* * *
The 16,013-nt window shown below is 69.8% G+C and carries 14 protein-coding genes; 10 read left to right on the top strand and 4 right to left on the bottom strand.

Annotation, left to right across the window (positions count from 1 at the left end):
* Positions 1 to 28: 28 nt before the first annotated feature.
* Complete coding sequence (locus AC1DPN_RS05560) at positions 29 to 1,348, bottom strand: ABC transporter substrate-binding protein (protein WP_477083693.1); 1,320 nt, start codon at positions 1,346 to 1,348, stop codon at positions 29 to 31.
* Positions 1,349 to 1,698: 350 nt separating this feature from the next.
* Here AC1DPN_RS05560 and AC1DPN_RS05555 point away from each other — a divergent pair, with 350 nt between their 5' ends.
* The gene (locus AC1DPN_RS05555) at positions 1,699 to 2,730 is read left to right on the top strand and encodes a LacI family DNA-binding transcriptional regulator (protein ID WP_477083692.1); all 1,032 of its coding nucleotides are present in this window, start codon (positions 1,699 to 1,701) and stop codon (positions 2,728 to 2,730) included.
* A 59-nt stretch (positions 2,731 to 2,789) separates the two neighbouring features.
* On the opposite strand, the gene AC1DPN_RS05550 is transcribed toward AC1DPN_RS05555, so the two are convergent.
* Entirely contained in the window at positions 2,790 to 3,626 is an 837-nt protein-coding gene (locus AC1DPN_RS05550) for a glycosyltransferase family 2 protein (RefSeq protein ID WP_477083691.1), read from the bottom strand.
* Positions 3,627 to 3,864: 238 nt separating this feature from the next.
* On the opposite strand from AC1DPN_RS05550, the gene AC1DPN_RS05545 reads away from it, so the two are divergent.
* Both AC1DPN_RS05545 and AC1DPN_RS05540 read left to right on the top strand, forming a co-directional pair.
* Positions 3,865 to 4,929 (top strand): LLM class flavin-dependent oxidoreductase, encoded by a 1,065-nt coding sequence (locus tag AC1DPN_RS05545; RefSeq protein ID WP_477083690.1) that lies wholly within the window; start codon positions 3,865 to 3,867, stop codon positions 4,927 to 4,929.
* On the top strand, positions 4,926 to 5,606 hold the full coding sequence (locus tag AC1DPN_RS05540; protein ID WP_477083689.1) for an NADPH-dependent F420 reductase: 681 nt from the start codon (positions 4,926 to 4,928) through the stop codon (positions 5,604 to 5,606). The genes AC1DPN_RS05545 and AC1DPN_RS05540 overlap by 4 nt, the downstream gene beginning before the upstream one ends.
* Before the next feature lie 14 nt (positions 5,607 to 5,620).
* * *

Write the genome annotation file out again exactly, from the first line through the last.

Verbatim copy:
The 16,013-nt window shown below is 69.8% G+C and carries 14 protein-coding genes; 10 read left to right on the top strand and 4 right to left on the bottom strand.

Annotation, left to right across the window (positions count from 1 at the left end):
* Positions 1 to 28: 28 nt before the first annotated feature.
* Complete coding sequence (locus AC1DPN_RS05560) at positions 29 to 1,348, bottom strand: ABC transporter substrate-binding protein (protein WP_477083693.1); 1,320 nt, start codon at positions 1,346 to 1,348, stop codon at positions 29 to 31.
* Positions 1,349 to 1,698: 350 nt separating this feature from the next.
* Here AC1DPN_RS05560 and AC1DPN_RS05555 point away from each other — a divergent pair, with 350 nt between their 5' ends.
* The gene (locus AC1DPN_RS05555) at positions 1,699 to 2,730 is read left to right on the top strand and encodes a LacI family DNA-binding transcriptional regulator (protein ID WP_477083692.1); all 1,032 of its coding nucleotides are present in this window, start codon (positions 1,699 to 1,701) and stop codon (positions 2,728 to 2,730) included.
* A 59-nt stretch (positions 2,731 to 2,789) separates the two neighbouring features.
* On the opposite strand, the gene AC1DPN_RS05550 is transcribed toward AC1DPN_RS05555, so the two are convergent.
* Entirely contained in the window at positions 2,790 to 3,626 is an 837-nt protein-coding gene (locus AC1DPN_RS05550) for a glycosyltransferase family 2 protein (RefSeq protein ID WP_477083691.1), read from the bottom strand.
* Positions 3,627 to 3,864: 238 nt separating this feature from the next.
* On the opposite strand from AC1DPN_RS05550, the gene AC1DPN_RS05545 reads away from it, so the two are divergent.
* Both AC1DPN_RS05545 and AC1DPN_RS05540 read left to right on the top strand, forming a co-directional pair.
* Positions 3,865 to 4,929 (top strand): LLM class flavin-dependent oxidoreductase, encoded by a 1,065-nt coding sequence (locus tag AC1DPN_RS05545; RefSeq protein ID WP_477083690.1) that lies wholly within the window; start codon positions 3,865 to 3,867, stop codon positions 4,927 to 4,929.
* On the top strand, positions 4,926 to 5,606 hold the full coding sequence (locus tag AC1DPN_RS05540; protein ID WP_477083689.1) for an NADPH-dependent F420 reductase: 681 nt from the start codon (positions 4,926 to 4,928) through the stop codon (positions 5,604 to 5,606). The genes AC1DPN_RS05545 and AC1DPN_RS05540 overlap by 4 nt, the downstream gene beginning before the upstream one ends.
* Before the next feature lie 14 nt (positions 5,607 to 5,620).